Vasquez v. Commissioner of Social Security

Filing 19

ORDER Directing Entry of Judgment in Favor of Plaintiff Oscar Vasquez and Against Defendant Nancy Berryhill, Acting Commissioner of Social Security signed by Magistrate Judge Gary S. Austin on 6/16/2017. CASE CLOSED. (Jessen, A)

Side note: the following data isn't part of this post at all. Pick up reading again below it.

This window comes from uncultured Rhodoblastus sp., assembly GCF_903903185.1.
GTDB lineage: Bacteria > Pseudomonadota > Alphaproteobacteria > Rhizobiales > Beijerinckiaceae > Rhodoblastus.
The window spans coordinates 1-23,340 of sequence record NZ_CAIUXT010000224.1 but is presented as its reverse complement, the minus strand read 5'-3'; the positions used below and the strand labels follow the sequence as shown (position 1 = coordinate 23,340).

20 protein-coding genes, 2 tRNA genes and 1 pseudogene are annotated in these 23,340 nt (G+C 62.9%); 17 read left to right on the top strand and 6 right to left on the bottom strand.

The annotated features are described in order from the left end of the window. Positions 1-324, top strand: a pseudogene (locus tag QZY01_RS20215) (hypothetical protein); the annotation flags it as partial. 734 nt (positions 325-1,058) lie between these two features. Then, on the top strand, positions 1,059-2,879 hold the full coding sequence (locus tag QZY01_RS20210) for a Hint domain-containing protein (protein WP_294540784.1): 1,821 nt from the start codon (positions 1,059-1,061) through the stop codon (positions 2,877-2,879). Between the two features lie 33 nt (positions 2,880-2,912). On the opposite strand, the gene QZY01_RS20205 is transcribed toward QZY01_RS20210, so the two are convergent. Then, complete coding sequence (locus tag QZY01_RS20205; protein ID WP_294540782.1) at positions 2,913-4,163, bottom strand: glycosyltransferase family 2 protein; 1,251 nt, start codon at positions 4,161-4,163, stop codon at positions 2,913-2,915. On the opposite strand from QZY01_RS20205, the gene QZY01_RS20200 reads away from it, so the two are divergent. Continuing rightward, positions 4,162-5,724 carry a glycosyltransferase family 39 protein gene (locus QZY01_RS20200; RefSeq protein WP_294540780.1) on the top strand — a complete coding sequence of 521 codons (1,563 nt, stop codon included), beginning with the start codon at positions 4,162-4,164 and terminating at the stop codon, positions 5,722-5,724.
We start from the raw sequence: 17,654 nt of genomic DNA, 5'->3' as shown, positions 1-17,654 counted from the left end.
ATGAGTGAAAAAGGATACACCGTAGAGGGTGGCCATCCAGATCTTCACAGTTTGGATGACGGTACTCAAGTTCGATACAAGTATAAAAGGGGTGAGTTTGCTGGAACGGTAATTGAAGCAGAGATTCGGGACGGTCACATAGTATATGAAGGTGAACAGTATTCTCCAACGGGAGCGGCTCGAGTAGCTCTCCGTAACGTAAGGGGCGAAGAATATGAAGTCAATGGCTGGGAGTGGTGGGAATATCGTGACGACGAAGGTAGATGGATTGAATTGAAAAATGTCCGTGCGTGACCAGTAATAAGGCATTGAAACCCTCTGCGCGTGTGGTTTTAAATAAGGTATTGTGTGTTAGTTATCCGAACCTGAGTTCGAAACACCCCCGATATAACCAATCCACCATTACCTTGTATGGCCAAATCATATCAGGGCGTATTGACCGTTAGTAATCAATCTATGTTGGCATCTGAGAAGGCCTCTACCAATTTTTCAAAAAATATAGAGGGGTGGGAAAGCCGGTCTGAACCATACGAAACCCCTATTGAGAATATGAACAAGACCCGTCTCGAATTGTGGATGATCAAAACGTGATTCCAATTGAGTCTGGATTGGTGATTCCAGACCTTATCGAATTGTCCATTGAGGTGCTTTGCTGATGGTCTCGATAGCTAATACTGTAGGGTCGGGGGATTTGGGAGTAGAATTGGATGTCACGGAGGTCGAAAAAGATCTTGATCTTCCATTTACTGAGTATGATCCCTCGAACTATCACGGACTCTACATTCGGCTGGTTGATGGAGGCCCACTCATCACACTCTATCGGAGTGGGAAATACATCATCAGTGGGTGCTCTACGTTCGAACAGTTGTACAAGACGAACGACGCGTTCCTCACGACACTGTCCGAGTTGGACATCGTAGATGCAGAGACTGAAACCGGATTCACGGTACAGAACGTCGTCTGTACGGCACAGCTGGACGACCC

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1 2 3 4 5 6 7 8 UNITED STATES DISTRICT COURT 9 EASTERN DISTRICT OF CALIFORNIA 10 11 OSCAR ZUNIGA VASQUEZ, 12 Plaintiff, 13 14 15 v. NANCY A. BERRYHILL, Acting Commissioner of Social Security,1 Case No. 1:16-cv-00448-GSA ORDER DIRECTING ENTRY OF JUDGMENT IN FAVOR OF PLAINTIFF OSCAR VASQUEZ AND AGAINST DEFENDANT NANCY BERRYHILL, ACTING COMMISSIONER OF SOCIAL SECURITY Defendant. 16 17 I. 18 INTRODUCTION Plaintiff, Oscar Zuniga Vasquez (“Plaintiff”), seeks judicial review of a final decision by the 19 20 Commissioner of Social Security (“Commissioner” or “Defendant”) denying his applications for 21 supplemental security income (“SSI”) and disability insurance benefits pursuant to Titles II and 22 XVI of the Social Security Act. The matter is currently before the Court on the parties’ briefs, 23 which were submitted without oral argument to the Honorable Gary S. Austin, United States 24 Magistrate Judge.2 25 /// 26 27 28 1 Pursuant to Fed. R. Civ. Pro. 25(d), Nancy A. Berryhill shall be substituted in for Carolyn W. Colvin, as Nancy A. Berryhill is now the acting Commissioner of Social Security. 2 The parties consented to the jurisdiction of the United States Magistrate Judge. (Docs. 7 and 9). 1 1 II. 2 BACKGROUND AND PRIOR PROCEEDINGS3 The parties agree that the Plaintiff properly exhausted his administrative remedies and that 3 the Appeals Council denied Plaintiff’s appeal. Therefore, this appeal is a review of 4 Administrative Law Judge John Cusker’s (“ALJ”) decision issued on July 3, 2014, which is 5 considered the Commissioner’s final order. See, 42 U.S.C. §§ 405(g), 1383(c)(3).AR 15-23. 6 A. Plaintiff’s Claims and Issues Presented 7 Prior to issuing his order, the ALJ held a hearing on April 2, 2014. AR 424-469. Plaintiff 8 and Vocational Expert (“VE”) Jose Chaparro testified at the hearing. Plaintiff was fifty-one years 9 old at the time of his hearing. AR 426. He applied for disability benefits after suffering a heart 10 attack in March 2012, and claimed he was unable to work as a result of the attack. AR 17; 301; 11 426. Prior to his alleged date of disability, Plaintiff worked at Wawona Frozen Foods as a food 12 processor where he stacked pallets and worked on the production line. AR 22; 427. The VE 13 classified Plaintiff’s past work at Wawona as a composite job consisting of several occupations 14 including: a conveyor feeder, a packer of agricultural produce, a produce sorter, and a paperboard 15 box maker. AR 457-463. On July 3, 2014, ALJ Cusker determined that Plaintiff did not meet the 16 disability requirements under the Social Security Act because he could perform his past relevant 17 work. AR 23. Plaintiff now challenges the ALJ’s decision, arguing that the ALJ incorrectly assessed the 18 19 medical evidence. Specifically, Plaintiff contends the ALJ improperly rejected the opinion of 20 consultative psychologist, Dr. Zhang, Ph.D., and that at a minimum, the ALJ had a duty to 21 develop the record with respect to Dr. Zhang’s opinion. Additionally, Plaintiff contends that the 22 ALJ erred at step four because he erroneously determined that Plaintiff’s past relevant work was a 23 composite job and found that Plaintiff could perform this work generally and as actually 24 performed. Plaintiff requests that the case be remanded for further proceedings so that these errors 25 can be corrected.4 (Doc. 15, pgs. 5-18; Doc. 17, 1-9). 26 27 3 References to the Administrative Record will be designated as “AR,” followed by the appropriate page number. 4 28 Plaintiff raised these issues in the reverse order, but the ALJ’s assessment of the medical evidence is a threshold issue in this case and will be addressed by the Court first. 2 In opposition, Defendant responds that: (1) the ALJ properly discounted Dr. Zhang’s 1 2 opinion; (2) the ALJ properly assessed Plaintiff’s residual functional capacity (“RFC”); and (3) 3 the ALJ properly assessed Plaintiff’s ability to do his previous work (Doc. 16, pgs. 8-15). 4 III. 5 THE DISABILITY DETERMINATION PROCESS To qualify for benefits under the Social Security Act, a plaintiff must establish that he or 6 she is unable to engage in substantial gainful activity due to a medically determinable physical or 7 mental impairment that has lasted or can be expected to last for a continuous period of not less 8 than twelve months. 42 U.S.C. § 1382c(a)(3)(A). An individual shall be considered to have a 9 disability only if: 10 . . . his physical or mental impairment or impairments are of such severity that he is not only unable to do his previous work, but cannot, considering his age, education, and work experience, engage in any other kind of substantial gainful work which exists in the national economy, regardless of whether such work exists in the immediate area in which he lives, or whether a specific job vacancy exists for him, or whether he would be hired if he applied for work. 11 12 13 14 42 U.S.C. § 1382c(a)(3)(B). 15 To achieve uniformity in the decision-making process, the Commissioner has established 16 17 18 19 20 21 a sequential five-step process for evaluating a claimant’s alleged disability. 20 C.F.R. §§ 404.1520(a)-(f) and 416.920(a)-(f). The ALJ proceeds through the steps and stops upon reaching a dispositive finding that the claimant is or is not disabled. 20 C.F.R. §§ 404.1520(a)(4) and 416.920(a)(4). The ALJ must consider objective medical evidence and opinion testimony. 20 C.F.R. §§ 404.1527, 404.1529, 416.927, 416.929. Specifically, the ALJ is required to determine: (1) whether a claimant engaged in 22 23 24 25 26 27 28 substantial gainful activity during the period of alleged disability, (2) whether the claimant had medically-determinable “severe” impairments,5 (3) whether these impairments meet or are medically equivalent to one of the listed impairments set forth in 20 C.F.R. § 404, Subpart P, Appendix 1, (4) whether the claimant retained the residual functional capacity (“RFC”) to 5 “Severe” simply means that the impairment significantly limits the claimant’s physical or mental ability to do basic work activities. See 20 C.F.R. §§ 404.1520(c) and 416.920(c). 3 1 perform his past relevant work,6 and (5) whether the claimant had the ability to perform other jobs 2 existing in significant numbers at the regional and national level. 20 C.F.R. §§ 404.1520(a)-(f) 3 and 416.920(a)-(f). 4 Using the Social Security Administration’s five-step sequential evaluation process, the 5 ALJ determined that Plaintiff did not meet the disability standard. AR 15-23. In particular, the 6 ALJ found that Plaintiff met the insured status requirements through September 30, 2014, and 7 that he had not engaged in substantial gainful activity since March 9, 2012, the alleged onset date. 8 AR 17. Further, the ALJ identified “the residual effects of a myocardial infraction” as a severe 9 impairment. AR 17. Nonetheless, the ALJ determined that Plaintiff’s impairments did not meet or 10 exceed any of the listed impairments. AR 18. 11 Based on a review of the entire record, the ALJ determined that Plaintiff had the RFC to 12 perform “essentially the full range of medium work with some environmental and mental 13 limitations,” meaning he: could lift or carry up to twenty-five pounds frequently and fifty pounds 14 occasionally; could stand, walk, and sit for up to six hours in an eight-hour workday; could 15 occasionally balance; needed to avoid concentrated exposure to temperature extremes; needed to 16 avoid exposure to unprotected heights or hazardous machinery; could perform simple vocational 17 directives; could focus for two-hour increments; and could perform unskilled work at a 18 competitive pace and could tolerate the stress inherent in unskilled work. AR 18. The ALJ found 19 that Plaintiff could perform his past relevant work as a food processor, which was a “composite 20 job” consisting of the following constituent occupations: conveyor feeder/off bearer (DOT 21 921.686-014), packer-agricultural produce (DOT 920.687-134), produce sorter (DOT 529.687- 22 186), and paperboard box maker (DOT 794.684-014). AR 22. Given the above, the ALJ did not 23 proceed to step-five of the disability determination process and found that Plaintiff was not 24 disabled as defined by the Social Security Act. AR 22. 25 /// 26 27 28 6 Residual functional capacity captures what a claimant “can still do despite [his or her] limitations.” 20 C.F.R. §§ 404.1545 and 416.945. “Between steps three and four of the five-step evaluation, the ALJ must proceed to an intermediate step in which the ALJ assesses the claimant’s residual functional capacity.” Massachi v. Astrue, 486 F.3d 1149, 1151 n. 2 (9th Cir. 2007). 4 1 IV. STANDARD OF REVIEW 2 Under 42 U.S.C. § 405(g), this Court reviews the Commissioner's decision to determine 3 whether: (1) it is supported by substantial evidence; and (2) it applies the correct legal standards. 4 See Carmickle v. Commissioner, 533 F.3d 1155, 1159 (9th Cir. 2008); Hoopai v. Astrue, 499 F.3d 5 1071, 1074 (9th Cir. 2007). 6 “Substantial evidence means more than a scintilla but less than a preponderance.” 7 Thomas v. Barnhart, 278 F.3d 947, 954 (9th Cir. 2002). It is “relevant evidence which, 8 considering the record as a whole, a reasonable person might accept as adequate to support a 9 conclusion.” Id. “Where the evidence is susceptible to more than one rational interpretation, one 10 11 of which supports the ALJ's decision, the ALJ's conclusion must be upheld.” Id. V. DISCUSSION 12 A. The Relevant Medical Evidence 13 Plaintiff contends that the ALJ failed to provide legitimate reasons for rejecting the 14 opinions of state consultative physician Dr. J Zhang, Psy.D. In reaching his conclusion, the ALJ 15 relied on two non-examining state agency doctors’ (Dr. Gregg and Dr. Hawkins) opinions. AR 16 20-22. Because Dr. Zhang only assessed Plaintiff’s psychological symptoms, the Court’s review 17 of the medical evidence will be limited to the records dealing with his mental impairments. 18 Plaintiff has not challenged the ALJ’s findings with respect to his physical impairments. 19 i. Dr. J. Zhang, Psy.D. 20 In July 2012, Dr. J. Zhang, Psy.D., saw Plaintiff for a consultative psychological 21 examination. AR 301-305. Plaintiff reported a history of anoxic encephalopathy (brain damage 22 from lack of oxygen) following a heart attack. AR 301. Plaintiff advised the doctor that he had 23 dropped out of school in the ninth grade and received special education for speech problems 24 while in school. AR 301. He reported he had friends and was social at the time of the assessment. 25 AR 302. He also denied psychotropic medication. AR 302. 26 Plaintiff reported he could generally perform normal activities of daily living, including 27 good sleep, hygiene, spending time doing light gardening and housekeeping, and watching 28 movies, though he did report “some difficulty completing housekeeping chores.” AR 302. On 5 1 examination, Dr. Zhang noted that Plaintiff was oriented on all spheres, he was appropriately 2 attired, and had appropriate speech and thought processes. AR 302. Plaintiff “described his mood 3 as being somewhat depressed,” though his affect was intact. AR 302. 4 After administering the Wechsler Adult Intelligence Scale IV (“WAIS-IV”), the Wechsler 5 Memory Scale IV, and Bender-Gestalt II Test (used to assess visual-motor abilities in brain 6 damaged patients), Dr. Zhang noted that Plaintiff’s attention and concentration was fair and that 7 he had average insight abilities and fair judgment. AR 303. He found that Plaintiff scored in the 8 moderately limited range on all three standardized tests which was consistent with his recent 9 history of brain injury. AR 304-305. 10 Dr. Zhang diagnosed cognitive disorder, NOS (not otherwise specified), depressive 11 disorder NOS, and opined that Plaintiff had moderately limited cognitive functioning. AR 305. 12 Dr. Zhang opined that Plaintiff would have the following limitations: no limitations in the ability 13 to understand, remember, and carry out simple one-or two-step instructions; moderate limitations 14 in the ability to understand, remember, and carry out complex instructions; mild limitations in the 15 ability to relate and interact with the public, coworkers, and supervisors; moderate limitations in 16 the ability to maintain concentration, persistence, and pace; mild limitations in ability to accept 17 instruction from supervisors; moderate limitations in the ability to maintain regular attendance 18 and perform work activities consistently; moderate limitations in the ability to perform work 19 activities without special supervision; and that he was not capable of managing funds. AR 305. 20 21 ii. State Agency Doctors In September 2012, Dr. Kevin Gregg, M.D., a State agency reviewing physician, opined 22 that Plaintiff was capable of sustained simple work. AR 31; 34-38. Dr. Hawkings, Ph.D., adopted 23 Dr. Gregg’s findings on March 30, 2013. AR 55. 24 B. Legal Standards 25 The weight given to medical opinions depends in part on whether they are proffered by 26 treating, examining, or non-examining (reviewing) professionals. Holohan v. Massanari, 246 27 F.3d 1195, 1201 (9th Cir. 2001); Lester v. Chater, 81 F.3d 821, 830 (9th Cir. 1995). Ordinarily, 28 more weight is given to the opinion of a treating professional, who has a greater opportunity to 6 1 know and observe the patient as an individual. Id.; Smolen v. Chater, 80 F.3d 1273, 1285 (9th Cir. 2 1996). 3 An ALJ may reject an uncontradicted opinion of a treating or examining medical 4 professional only for “clear and convincing” reasons. Lester, 81 F.3d at 831. In contrast, a 5 contradicted opinion of a treating or examining professional may be rejected for “specific and 6 legitimate” reasons. Lester, 81 F.3d at 830. While a treating professional's opinion is generally 7 accorded superior weight, if it is contradicted by an examining professional's opinion (when 8 supported by different independent clinical findings), the ALJ may resolve the conflict. Andrews 9 v. Shalala, 53 F.3d 1035, 1041 (9th Cir.1995), citing Magallanes v. Bowen, 881 F.2d 747, 751 10 (9th Cir.1989). The regulations require the ALJ to weigh the contradicted treating physician 11 opinion, Edlund v. Massanari, 253 F.3d 1152 (9th Cir.2001), except that the ALJ need not give it 12 any weight if it is conclusory and supported by minimal clinical findings. Meanel v. Apfel, 172 13 F.3d 1111, 1113 (9th Cir.1999) (treating physician's conclusory, minimally supported opinion 14 rejected); see also Magallanes, 881 F.2d at 751. 15 The opinion of an examining physician is, in turn, entitled to greater weight than the 16 opinion of a non-examining physician. Pitzer v. Sullivan, 908 F.2d 502, 506 (9th Cir. 1990); 17 Gallant v. Heckler, 753 F.2d 1450 (9th Cir.1984). As is the case with the opinion of a treating 18 physician, the Commissioner must provide “clear and convincing” reasons for rejecting the 19 uncontradicted opinion of an examining physician. And like the opinion of a treating doctor, the 20 opinion of an examining doctor, even if contradicted by another doctor, can only be rejected for 21 specific and legitimate reasons that are supported by substantial evidence in the record. Lester v. 22 Chater, 81 F.3d 821, 830 (9th Cir. 1996). 23 The opinion of a non-examining physician may constitute substantial evidence when it is 24 “consistent with independent clinical findings or other evidence in the record.” Thomas v. 25 Barnhart, 278 F.3d 947, 957 (9th Cir. 2002). Such independent reasons may include laboratory 26 test results or contrary reports from examining physicians, and plaintiff's testimony when it 27 conflicts with the treating physician's opinion. Lester, 81 F.3d at 831, citing Magallanes, 881 F.2d 28 at 751–55. 7 C. The ALJ Did Not Give Legitimate Reasons for Rejecting Dr. Zhang’s Opinion. 1 The ALJ rejected Dr. Zhang’s findings because Dr. Zhang’s opinions were more 2 3 4 5 6 7 8 9 10 11 12 13 14 15 16 restrictive than the opinions of Drs. Gregg and Hawkins. Because there were contradictory opinions, the ALJ only needed to provide specific and legitimate reasons supported by substantial evidence to reject Dr. Zhang’ s opinion. A review of the record reveals that the ALJ did not do so here. The ALJ discusses Dr. Zhang’s findings as follows: I have also considered the consultative examiner, whose opinion was discounted by the psychological consultants. On July 31, 2012, the claimant attended a psychological assessment with J. Zhang Psy.D. The claimant reported experiencing cognitive difficulties and mild depressions since his heart attack in March 2012. Cognitive testing revealed a full scale–IQ of 72, which was consistent with his reports of brain injury during his heart attack. The claimant scored in the “moderately limited range” on memory testing. Other testing showed “moderately limited” perceptual motor integration abilities. Dr. Zhang diagnosed cognitive disorder not otherwise specified (NOS) and depressive disorder NOS, and opined that the claimant had no limitations performing one and twostep tasks. Dr. Zhang assessed “mild limitations” related to others and accepting instructions from supervisors. Dr. Zhang opined Plaintiff had “moderate limitations” performing complex tasks, maintaining adequate concentration, persistence, and pace, complying with attendance and safety, maintaining attendance, and performing work activities without special supervision. 23 I give some weight to Dr. Zhang’s opinion. Specifically, I find Dr. Zhang’s opinion that the claimant could perform simple repetitive tasks consistent with other record evidence, and the psychological consultant’s opinions. However, Dr. Zhang’s use of the term “moderately limited” to define limitations is vague and ambiguous. Dr. Gregg considered the opinion, and concluded that it was based on the claimant’s subjective perception of his limitations, rather than objective findings. Thus, Dr. Gregg opined that Dr. Zhang’s assessment was overly restrictive. Dr. Gregg also noted that the record did not contain an assessment [of] the claimant’s mental functioning prior to his heart attack; hence it was impossible to determine whether his heart attack significantly altered his cognitive functioning. I agree with Dr. Gregg’s opinion, and note that Dr. Hawkins endorsed it on reconsideration. AR 20-21 (internal citations omitted). 24 Thus, the ALJ rejected Dr. Zhang’s moderate limitations because: (1) the doctor’s term 25 “moderately limited” to define these restrictions was vague and ambiguous; (2) as noted by Dr. 26 Gregg, Dr. Zhang’s findings were based on Plaintiff’s subjective reports rather than on objective 27 testing, and therefore the limitations were overly restrictive; and (3) the record did not contain a 28 pre-assessment level of Plaintiff’s mental functioning therefore, it was impossible to determine 17 18 19 20 21 22 8 1 2 whether this heart attack altered his cognitive abilities. AR 20-21. As a preliminary matter, the Commissioner correctly notes that an ALJ may reject a 3 physician’s opinion if it is based “to a large extent” on a claimant’s self-reports that have been 4 properly discounted as incredible. Tommasetti v. Astrue, 533 F.3d 1035, 1041 (9th Cir. 2008). 5 However, that is not what happened here. While Dr. Zhang did a clinical interview of Plaintiff, 6 the majority of the report was not based on Plaintiff’s subjective reports. Instead, it was based on 7 extensive objective testing including the Wechsler Adult Intelligence Scale IV, the Wechsler 8 Memory Scale IV, and Bender-Gestalt II Test (used to assess visual-motor abilities in brain 9 damaged patients). All of these tests indicated Plaintiff was moderately limited in all areas. AR 10 301. Therefore, Dr. Gregg’s rejection of Dr. Zhang’s moderate findings because they were based 11 on Plaintiff’s subjective perception of his abilities is not accurate, and the ALJ’s reliance on Dr. 12 Gregg’s assessment for this purpose was error. 13 Similarly, the Court is not persuaded by the ALJ’s second reason for rejecting large 14 portions of Dr. Zhang’s report - namely, that there is nothing in the record regarding Plaintiff’s 15 cognitive functioning levels prior to his heart attack, so it is impossible to determine whether his 16 heart attack altered his cognitive functioning. AR 21. In this case, Plaintiff’s prior functioning is 17 not relevant to determining what his current level of cognitive functioning is. In other words, the 18 ALJ’s purpose is to determine whether Plaintiff was able to work at the time of the decision. 19 Whether Plaintiff had more or less abilities prior to his heart attack is not going to affect what his 20 abilities are during the relevant time period. Therefore, this is not a legitimate reason to reject 21 portions of Dr. Zhang’s opinion. 22 The remaining reason the ALJ gave to reject Dr. Zhang’s moderate limitations is that the 23 doctor’s definition of the term “moderate” was vague and ambiguous and therefore, the 24 assessment was overly restrictive. AR 21. This finding is relevant to Plaintiff’s argument that the 25 ALJ had a duty to more fully develop the record. An ALJ has a duty to “fully and fairly develop 26 the record and to assure that the claimant’s interests are considered.” Tonapetyan v. Halter, 242 27 F.3d 1144, 1150 (9th Cir. 2001). This duty is triggered when there is “[a]mbiguous evidence” or 28 on “the ALJ’s own finding that the record is inadequate to allow for proper evaluation of the 9 1 evidence.” Id. Once the duty is triggered, the ALJ must “conduct an appropriate inquiry,” which 2 can include “subpoenaing the claimant’s physicians, submitting questions to the claimant’s 3 physicians, continuing the hearing, or keeping the record open after the hearing to allow 4 supplementation of the record.” Id. Here, by his own assessment, the ALJ found the moderate limitations in Dr. Zhang’s 5 6 report to be “vague and ambiguous.” AR 21. Defendant argues that there was no duty to more 7 fully develop the record because there was other evidence in the record, namely Dr. Gregg’s and 8 Dr. Hawkin’s reports that the ALJ relied upon when developing the RFC. It is true that the 9 opinion of a non-examining physician may constitute substantial evidence when it is “consistent 10 with independent clinical findings or other evidence in the record.” Thomas v. Barnhart, 278 F.3d 11 947, 957 (9th Cir. 2002). However, there are several problems with the application of this 12 principle here. 13 First, Dr. Zhang, a state agency consultative psychologist, performed extensive objective 14 testing on Plaintiff and was the only doctor with a specialization in cognitive functioning and 15 social security disability issues to physically examine the Plaintiff.7 Moreover, after Drs. Gregg 16 and Hawkins completed their review of the medical record, Plaintiff reported additional memory 17 problems to his primary care physician which were never evaluated. AR 434; 354; 357. The ALJ 18 attempts to address this concern by noting that Plaintiff had a subsequent CT scan of his head 19 which revealed no acute abnormalities (AR 354) that would explain the self-reported memory 20 loss. AR 20. However, no psychologist or medical doctor had come to this conclusion. Instead, 21 the ALJ interpreted the CT scan and came to a medical conclusion regarding its meaning. An ALJ 22 is not allowed to use his own medical judgment in lieu of that of a medical expert. See Nguyen v. 23 Chater, 172 F.3d 31, 35 (1st Cir. 1999) (As a lay person, the ALJ is “not at liberty to ignore 24 medical evidence or substitute his own views for uncontroverted medical opinion”; he is “simply 25 not qualified to interpret raw medical data in functional terms.”); Balsamo v. Chater, 142 F.3d 75, 26 81 (2d Cir. 1998) (“[T]he ALJ cannot arbitrarily substitute his own judgment for competent 27 medical opinion . . . .” (citations and quotation marks omitted)); Rohan v. Chater, 98 F.3d 966, 28 7 While Dr. Hawkins is a Ph.D., Dr. Gregg is a medical doctor , M.D. AR 31; 33; 55. 10 1 970 (7th Cir. 1996) (the ALJ “must not succumb to the temptation to play doctor and make [his] 2 own independent medical findings.”); Ferguson v. Schweiker, 765 F.2d 31, 37 (3d Cir. 1985) (the 3 ALJ may not substitute his interpretation of laboratory reports for that of a physician). This is 4 especially true when evaluating the opinions of treating physicians and specialists whose opinions 5 are entitled to deference. 20 C.F.R. § 404.1527(c)(2) (Generally, more weight is given to treating 6 physicians and specialists about medical issues related to his or her specialty area); Holohan v. 7 CSS, 246 F. 3d 1195, 1202-1203 n. 2 (9th Cir. 2001) (specialty of medical source is relevant 8 when weighing opinions). In this instance, the ALJ made an assessment of the Plaintiff’s 9 continued and increased memory difficulties without a medical opinion assessing his complaints 10 11 which is error. The Commissioner argues that any error with regard to the ALJ’s rejection of portions of 12 Dr. Zhang’s report is harmless because the RFC incorporated all of the moderate limitations of 13 Dr. Zhang’s report. The Court disagrees. A residual functional capacity is what a claimant “can 14 still do despite [his or her] limitations,” and it should include all the limiting effects of an 15 impairment. 20 C.F.R. §§ 404.1545(a)(e) and 416.945(a)(e). Here, the ALJ’s mental RFC states 16 that Plaintiff is able to understand and remember simple vocational directives; can sustain focus 17 for two-hour increments; can perform unskilled work at a competitive pace without additional 18 supervision; and can tolerate the stress inherent in unskilled work. AR 18. However, Dr. Zhang 19 found moderate limitations in the following areas: Plaintiff’s ability to carry out complex tasks; 20 his ability regarding concentration, persistence and pace; his ability associated with common 21 work activities including attendance and safety; his ability to maintain regular attendance and 22 perform work activities consistently; and his ability to perform work activities without special or 23 additional supervision. AR 305. Arguably, the RFC addresses Dr. Zhang’s moderate limitations 24 regarding Plaintiff’s ability to carry out complex tasks, as well as his concentration and 25 persistence abilities since the RFC limits Plaintiff to simple unskilled work and caps his ability to 26 focus at two-hour intervals. Nevertheless, the RFC does not encompass the other moderate 27 limitations Dr. Zhang identified, and as previously explained the ALJ did not properly reject this 28 opinion. Furthermore, neither Dr. Zhang or the ALJ defined the term “moderate,” so this Court 11 1 2 cannot determine if the RFC incorporated all of Dr. Zhang’s limitations. The Commissioner urges this Court to use the definition outlined in HALLEX 1-2-5-20, 3 1992 WL 601808 and Form HA-1152-U3, which defines a “moderate” rating as a “moderate 4 limitation in this area but the individual is still able to function satisfactorily.” (Doc. 16, Pg. 13). 5 However, the Court is prohibited from making post hoc findings on appeal. It is well established 6 that a reviewing court cannot affirm an ALJ’s decision denying benefits on a ground not invoked 7 by the Commissioner. Stout v. Comm’r, 454 F.3d 1050, 1054 (9th Cir. 2006) (citing Pinto v. 8 Massanari, 249 F.3d 840, 847 (9th Cir. 2001)); Connett v. Barnhart, 340 F.3d 871, 874 (9th Cir. 9 2003) (“We are constrained to review only the reasons the ALJ asserts”). 10 D. Remand 11 In light of the above, the case will be remanded. A court should remand with for an award 12 of benefits when: (1) the record has been fully developed and further administrative proceedings 13 would serve no useful purpose; (2) the ALJ has failed to provide legally sufficient reasons for 14 rejecting evidence, whether claimant testimony or medical opinion; and (3) if the improperly 15 discredited evidence were credited as true, the ALJ would be required to find the claimant 16 disabled on remand. Garrison v. Colvin, 759 F. 3d 995, 1020-1021 (9th Cir. 2014). 17 Here, the ALJ’s errors and his concerns that Plaintiff is not disabled require that the case 18 be remanded to more fully develop the record. Specifically, the ALJ either needs to properly to 19 reject Dr. Zhang’s moderate limitations, or alternatively, incorporate them into the RFC. On 20 remand, the ALJ shall order an additional evaluation to assess Plaintiff’s memory problems that 21 have allegedly increased since the time of the prior medical opinions. The ALJ may also request 22 further information from Dr. Zhang (if necessary after the new evaluation is done) regarding the 23 definition of the moderate limitations in his report. Any subsequent decision shall discuss what 24 weight is assigned to each doctor’s opinion, the reasons for making such a determination, and 25 why substantial evidence supports that conclusion. The ALJ should then formulate a RFC that 26 encompasses any limitations and/or opinions that are supported by substantial evidence. 27 28 Importantly, the Court expresses no opinion regarding how the evidence should ultimately be weighed, or how any ambiguities or inconsistencies are resolved on remand. The Court also 12 1 does not instruct the ALJ to credit any particular opinion or testimony provided that the ALJ’s 2 determination complies with applicable legal standards, is clearly articulated via appropriate 3 reasoning provided in the decision, and is supported by substantial evidence in the record. 4 Because the Court remands this case for renewed consideration of the medical evidence, 5 the Court dispenses with an exhaustive analysis of whether the ALJ erred by finding that Plaintiff 6 could perform his past work as a food processor as actually and as generally performed. A re- 7 evaluation of the medical evidence may impact the ALJ’s findings in this area. Notwithstanding , 8 however, the Court notes that when the ALJ considered Plaintiff’s past work as it was actually 9 performed, he did not consider Plaintiff’s responses in the Adult Disability Rreport that addressed 10 the activities Plaintiff performed at his last job (such as standing for eight hours) which appears to 11 exceed the limitations outlined in Plaintiff’s RFC. AR 161. Similarly, the VE did not discuss the 12 functional duties Plaintiff performed at each of his prior jobs when assessing his work as actually 13 performed. AR 457-461. Instead, the VE relied on the Dictionary of Occupational Titles (DOT) to 14 assess Plaintiff’s past work which is not consistent with agency policy. See, Program Operations 15 Manual Systems (“POMS”) DI 25005.020 (“Do not use the DOT to fill in missing information 16 about job requirements”). The VE and the ALJ also used the DOT to evaluate the composite job 17 as the work was generally performed in the national economy which is also contrary to agency 18 policy. (“A composite job does not have a DOT counterpart so do not evaluate it as part of the 19 step four consideration work as “generally performed in the national economy.”) Although the 20 POMS does not have the full force of law and is not judicially enforceable in all circumstances, 21 the POMS is persuasive authority. Kennedy v. Colvin, 738 F. 3d 1172, 1177 (9th Cir. 2013) ( 22 POMS may be entitled to respect to the extent it provides a persuasive interpretation of an 23 ambiguous regulation, but it ‘does not impose judicially enforceable duties on either this court or 24 the ALJ.’ ”). Accordingly, on remand, it is recommended that the ALJ consider the directives in 25 the POMS when evaluating Plaintiff’s past work. 26 Finally, on remand, the ALJ will have an opportunity to further consider these issues, and 27 address the medical evidence and non-medical testimony in context of the record as a whole. The 28 ALJ will also be free to reevaluate his analysis and/or further develop the record with respect to 13 1 these or any other additional issues. 2 VI. 3 CONCLUSION AND ORDER Based on the foregoing, the Court finds that the ALJ’s decision that the Plaintiff is not 4 significantly limited in his ability to perform basic work activities is not supported by substantial 5 evidence in the record as a whole and is not based on proper legal standards. Accordingly, the 6 Court GRANTS Plaintiff’s appeal. The action is remanded to the Commissioner for further 7 administrative proceedings consistent with this opinion. The Clerk of this Court is DIRECTED 8 to enter judgment in favor of Plaintiff Oscar Zuniga Vasquez and against Nancy A. Berryhill, 9 Commissioner of Social Security, and to close this action. 10 11 12 IT IS SO ORDERED. Dated: June 16, 2017 /s/ Gary S. Austin UNITED STATES MAGISTRATE JUDGE 13 14 15 16 17 18 19 20 21 22 23 24 25 26 27 28 14